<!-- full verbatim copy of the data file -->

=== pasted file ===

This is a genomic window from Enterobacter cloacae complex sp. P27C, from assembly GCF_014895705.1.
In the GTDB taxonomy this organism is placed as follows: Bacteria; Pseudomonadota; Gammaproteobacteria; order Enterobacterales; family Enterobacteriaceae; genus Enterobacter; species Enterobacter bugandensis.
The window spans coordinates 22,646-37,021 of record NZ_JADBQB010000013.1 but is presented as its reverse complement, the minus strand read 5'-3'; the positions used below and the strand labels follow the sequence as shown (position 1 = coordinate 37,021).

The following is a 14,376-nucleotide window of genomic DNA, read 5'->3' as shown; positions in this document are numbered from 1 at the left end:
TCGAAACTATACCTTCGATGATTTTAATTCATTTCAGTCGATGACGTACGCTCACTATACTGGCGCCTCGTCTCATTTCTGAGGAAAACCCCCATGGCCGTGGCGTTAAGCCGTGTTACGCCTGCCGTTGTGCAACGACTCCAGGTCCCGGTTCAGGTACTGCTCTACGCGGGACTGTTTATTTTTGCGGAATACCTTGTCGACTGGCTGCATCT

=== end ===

This is a genomic window from Enterobacter cloacae complex sp. P27C, from assembly GCF_014895705.1.
In the GTDB taxonomy this organism is placed as follows: Bacteria; Pseudomonadota; Gammaproteobacteria; order Enterobacterales; family Enterobacteriaceae; genus Enterobacter; species Enterobacter bugandensis.
The window spans coordinates 22,646-37,021 of record NZ_JADBQB010000013.1 but is presented as its reverse complement, the minus strand read 5'-3'; the positions used below and the strand labels follow the sequence as shown (position 1 = coordinate 37,021).

The following is a 14,376-nucleotide window of genomic DNA, read 5'->3' as shown; positions in this document are numbered from 1 at the left end:
TCGAAACTATACCTTCGATGATTTTAATTCATTTCAGTCGATGACGTACGCTCACTATACTGGCGCCTCGTCTCATTTCTGAGGAAAACCCCCATGGCCGTGGCGTTAAGCCGTGTTACGCCTGCCGTTGTGCAACGACTCCAGGTCCCGGTTCAGGTACTGCTCTACGCGGGACTGTTTATTTTTGCGGAATACCTTGTCGACTGGCTGCATCT